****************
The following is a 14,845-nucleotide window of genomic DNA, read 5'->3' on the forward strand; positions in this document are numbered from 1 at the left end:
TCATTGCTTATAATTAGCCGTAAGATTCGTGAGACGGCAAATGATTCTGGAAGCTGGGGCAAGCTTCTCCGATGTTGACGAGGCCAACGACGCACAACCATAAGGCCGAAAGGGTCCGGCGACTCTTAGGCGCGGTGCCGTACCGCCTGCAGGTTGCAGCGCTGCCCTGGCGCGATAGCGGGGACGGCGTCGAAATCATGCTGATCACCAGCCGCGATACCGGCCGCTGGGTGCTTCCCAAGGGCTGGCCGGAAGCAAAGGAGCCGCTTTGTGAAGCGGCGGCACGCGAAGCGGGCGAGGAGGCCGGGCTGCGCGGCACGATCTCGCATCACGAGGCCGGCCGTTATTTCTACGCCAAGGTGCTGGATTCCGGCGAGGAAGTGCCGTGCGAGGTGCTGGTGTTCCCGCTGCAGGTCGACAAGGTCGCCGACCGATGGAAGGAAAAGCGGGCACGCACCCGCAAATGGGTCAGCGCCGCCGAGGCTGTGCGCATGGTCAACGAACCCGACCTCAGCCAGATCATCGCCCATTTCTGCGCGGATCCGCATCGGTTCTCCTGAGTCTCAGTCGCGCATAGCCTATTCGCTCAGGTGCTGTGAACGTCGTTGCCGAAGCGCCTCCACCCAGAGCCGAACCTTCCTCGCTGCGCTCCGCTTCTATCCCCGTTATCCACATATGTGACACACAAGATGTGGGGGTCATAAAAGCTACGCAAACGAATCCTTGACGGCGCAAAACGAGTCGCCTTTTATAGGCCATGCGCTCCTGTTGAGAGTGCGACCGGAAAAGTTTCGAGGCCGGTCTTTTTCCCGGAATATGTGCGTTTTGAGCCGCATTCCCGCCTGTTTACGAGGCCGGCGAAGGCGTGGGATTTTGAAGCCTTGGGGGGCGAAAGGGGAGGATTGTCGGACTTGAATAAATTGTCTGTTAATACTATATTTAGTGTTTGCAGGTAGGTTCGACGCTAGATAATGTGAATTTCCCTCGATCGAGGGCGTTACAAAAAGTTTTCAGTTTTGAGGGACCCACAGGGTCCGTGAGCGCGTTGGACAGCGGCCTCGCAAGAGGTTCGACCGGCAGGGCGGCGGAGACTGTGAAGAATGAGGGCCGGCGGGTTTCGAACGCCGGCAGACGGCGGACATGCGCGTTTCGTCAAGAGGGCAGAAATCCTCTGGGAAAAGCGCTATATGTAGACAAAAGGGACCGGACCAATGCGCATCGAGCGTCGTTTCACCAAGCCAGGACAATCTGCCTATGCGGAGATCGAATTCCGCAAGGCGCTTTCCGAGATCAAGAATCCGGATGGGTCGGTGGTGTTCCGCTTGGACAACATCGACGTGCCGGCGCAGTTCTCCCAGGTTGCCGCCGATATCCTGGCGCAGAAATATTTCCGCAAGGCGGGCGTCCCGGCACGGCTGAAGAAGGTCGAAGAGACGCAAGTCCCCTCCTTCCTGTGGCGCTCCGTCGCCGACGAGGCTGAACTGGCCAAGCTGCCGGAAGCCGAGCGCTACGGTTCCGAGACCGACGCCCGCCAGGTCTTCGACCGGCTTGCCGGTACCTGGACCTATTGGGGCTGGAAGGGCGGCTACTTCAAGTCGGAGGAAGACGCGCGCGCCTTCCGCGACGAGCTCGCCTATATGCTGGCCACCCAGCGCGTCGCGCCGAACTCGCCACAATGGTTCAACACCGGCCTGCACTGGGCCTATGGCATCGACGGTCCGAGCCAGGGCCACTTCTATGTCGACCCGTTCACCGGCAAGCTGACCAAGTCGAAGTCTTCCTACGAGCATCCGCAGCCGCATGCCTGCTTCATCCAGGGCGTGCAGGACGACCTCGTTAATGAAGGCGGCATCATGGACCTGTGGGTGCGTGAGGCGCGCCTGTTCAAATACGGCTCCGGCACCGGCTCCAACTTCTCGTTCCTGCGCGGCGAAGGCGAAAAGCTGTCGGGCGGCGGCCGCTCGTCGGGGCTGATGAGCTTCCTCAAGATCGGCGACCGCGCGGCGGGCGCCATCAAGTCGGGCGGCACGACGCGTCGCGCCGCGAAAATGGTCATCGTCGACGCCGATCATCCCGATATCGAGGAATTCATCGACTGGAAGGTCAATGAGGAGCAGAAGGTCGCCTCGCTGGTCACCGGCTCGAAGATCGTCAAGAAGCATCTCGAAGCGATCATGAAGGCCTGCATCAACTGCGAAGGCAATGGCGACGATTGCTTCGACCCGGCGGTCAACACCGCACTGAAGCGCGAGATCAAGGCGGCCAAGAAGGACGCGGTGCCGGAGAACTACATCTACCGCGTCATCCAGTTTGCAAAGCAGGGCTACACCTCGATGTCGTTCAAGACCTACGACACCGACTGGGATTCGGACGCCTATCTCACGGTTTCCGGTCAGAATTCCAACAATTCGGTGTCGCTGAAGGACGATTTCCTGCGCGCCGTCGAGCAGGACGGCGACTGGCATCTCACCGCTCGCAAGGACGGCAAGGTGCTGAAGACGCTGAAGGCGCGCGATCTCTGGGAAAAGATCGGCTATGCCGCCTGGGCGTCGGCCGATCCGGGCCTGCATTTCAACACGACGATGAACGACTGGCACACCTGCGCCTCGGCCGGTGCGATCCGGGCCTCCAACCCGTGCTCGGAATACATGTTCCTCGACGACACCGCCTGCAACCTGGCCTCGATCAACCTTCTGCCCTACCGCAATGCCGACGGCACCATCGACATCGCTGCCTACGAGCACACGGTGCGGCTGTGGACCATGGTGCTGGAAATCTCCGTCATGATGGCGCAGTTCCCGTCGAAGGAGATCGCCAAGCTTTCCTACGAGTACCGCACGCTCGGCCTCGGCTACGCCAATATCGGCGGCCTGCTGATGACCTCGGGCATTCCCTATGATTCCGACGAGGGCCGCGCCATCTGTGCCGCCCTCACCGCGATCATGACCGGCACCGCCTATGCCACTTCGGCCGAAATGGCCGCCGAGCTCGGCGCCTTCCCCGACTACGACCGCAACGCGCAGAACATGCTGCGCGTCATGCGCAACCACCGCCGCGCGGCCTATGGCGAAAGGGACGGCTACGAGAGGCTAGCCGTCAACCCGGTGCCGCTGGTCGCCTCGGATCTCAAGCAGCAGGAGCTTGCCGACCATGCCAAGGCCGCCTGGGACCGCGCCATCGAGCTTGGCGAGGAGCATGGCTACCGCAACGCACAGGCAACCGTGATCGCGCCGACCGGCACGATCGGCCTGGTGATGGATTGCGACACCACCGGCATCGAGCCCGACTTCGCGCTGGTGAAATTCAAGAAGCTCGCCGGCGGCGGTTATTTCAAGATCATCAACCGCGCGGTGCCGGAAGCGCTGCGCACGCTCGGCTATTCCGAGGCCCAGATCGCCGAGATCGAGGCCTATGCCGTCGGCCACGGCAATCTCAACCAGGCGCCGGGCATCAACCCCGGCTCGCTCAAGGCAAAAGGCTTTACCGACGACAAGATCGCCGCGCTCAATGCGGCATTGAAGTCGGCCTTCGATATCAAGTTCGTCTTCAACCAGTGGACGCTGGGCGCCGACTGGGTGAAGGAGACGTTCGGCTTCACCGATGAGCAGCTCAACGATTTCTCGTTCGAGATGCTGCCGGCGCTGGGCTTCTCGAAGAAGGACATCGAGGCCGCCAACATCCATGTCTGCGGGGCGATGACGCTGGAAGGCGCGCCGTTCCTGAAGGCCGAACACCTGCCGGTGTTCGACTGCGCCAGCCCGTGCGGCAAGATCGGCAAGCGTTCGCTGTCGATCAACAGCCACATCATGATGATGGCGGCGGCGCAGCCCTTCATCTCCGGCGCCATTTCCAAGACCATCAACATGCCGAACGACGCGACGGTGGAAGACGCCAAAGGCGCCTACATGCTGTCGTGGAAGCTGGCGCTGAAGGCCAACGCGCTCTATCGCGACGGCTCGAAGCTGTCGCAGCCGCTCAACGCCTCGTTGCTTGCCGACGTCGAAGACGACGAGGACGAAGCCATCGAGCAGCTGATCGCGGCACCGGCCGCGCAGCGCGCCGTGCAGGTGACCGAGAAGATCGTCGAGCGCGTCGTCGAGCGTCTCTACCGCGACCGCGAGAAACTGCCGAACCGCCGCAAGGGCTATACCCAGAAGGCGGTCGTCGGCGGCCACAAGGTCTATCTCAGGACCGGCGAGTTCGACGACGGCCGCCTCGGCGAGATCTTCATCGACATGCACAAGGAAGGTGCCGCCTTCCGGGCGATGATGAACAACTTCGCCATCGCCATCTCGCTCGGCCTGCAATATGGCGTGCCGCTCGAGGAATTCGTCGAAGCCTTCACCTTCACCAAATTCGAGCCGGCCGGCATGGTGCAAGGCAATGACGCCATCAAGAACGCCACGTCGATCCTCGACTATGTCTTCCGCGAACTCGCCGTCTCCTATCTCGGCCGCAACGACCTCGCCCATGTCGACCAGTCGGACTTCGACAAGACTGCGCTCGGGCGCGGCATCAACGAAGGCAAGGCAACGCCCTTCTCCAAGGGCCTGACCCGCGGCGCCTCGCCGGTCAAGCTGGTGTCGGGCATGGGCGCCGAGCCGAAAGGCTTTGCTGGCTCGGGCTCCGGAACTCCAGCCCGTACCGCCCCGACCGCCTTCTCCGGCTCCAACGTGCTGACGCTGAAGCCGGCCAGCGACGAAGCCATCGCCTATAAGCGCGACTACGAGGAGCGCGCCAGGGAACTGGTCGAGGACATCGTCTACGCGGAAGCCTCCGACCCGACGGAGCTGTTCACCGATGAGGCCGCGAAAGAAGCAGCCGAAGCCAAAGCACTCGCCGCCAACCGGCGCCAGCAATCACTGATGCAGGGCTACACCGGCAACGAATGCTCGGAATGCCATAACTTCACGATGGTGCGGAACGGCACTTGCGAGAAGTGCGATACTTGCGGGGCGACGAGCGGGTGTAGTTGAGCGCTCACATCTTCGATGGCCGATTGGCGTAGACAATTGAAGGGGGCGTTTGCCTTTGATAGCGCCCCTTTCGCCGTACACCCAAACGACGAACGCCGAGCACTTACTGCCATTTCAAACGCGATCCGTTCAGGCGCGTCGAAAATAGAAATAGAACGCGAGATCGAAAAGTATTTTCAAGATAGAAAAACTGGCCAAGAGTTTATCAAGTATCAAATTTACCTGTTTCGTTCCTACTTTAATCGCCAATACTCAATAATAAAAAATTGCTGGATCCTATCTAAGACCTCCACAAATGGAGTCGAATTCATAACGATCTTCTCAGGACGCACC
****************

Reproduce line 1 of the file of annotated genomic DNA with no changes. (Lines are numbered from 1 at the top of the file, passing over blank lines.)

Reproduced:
The following is a 14,845-nucleotide window of genomic DNA, read 5'->3' on the forward strand; positions in this document are numbered from 1 at the left end: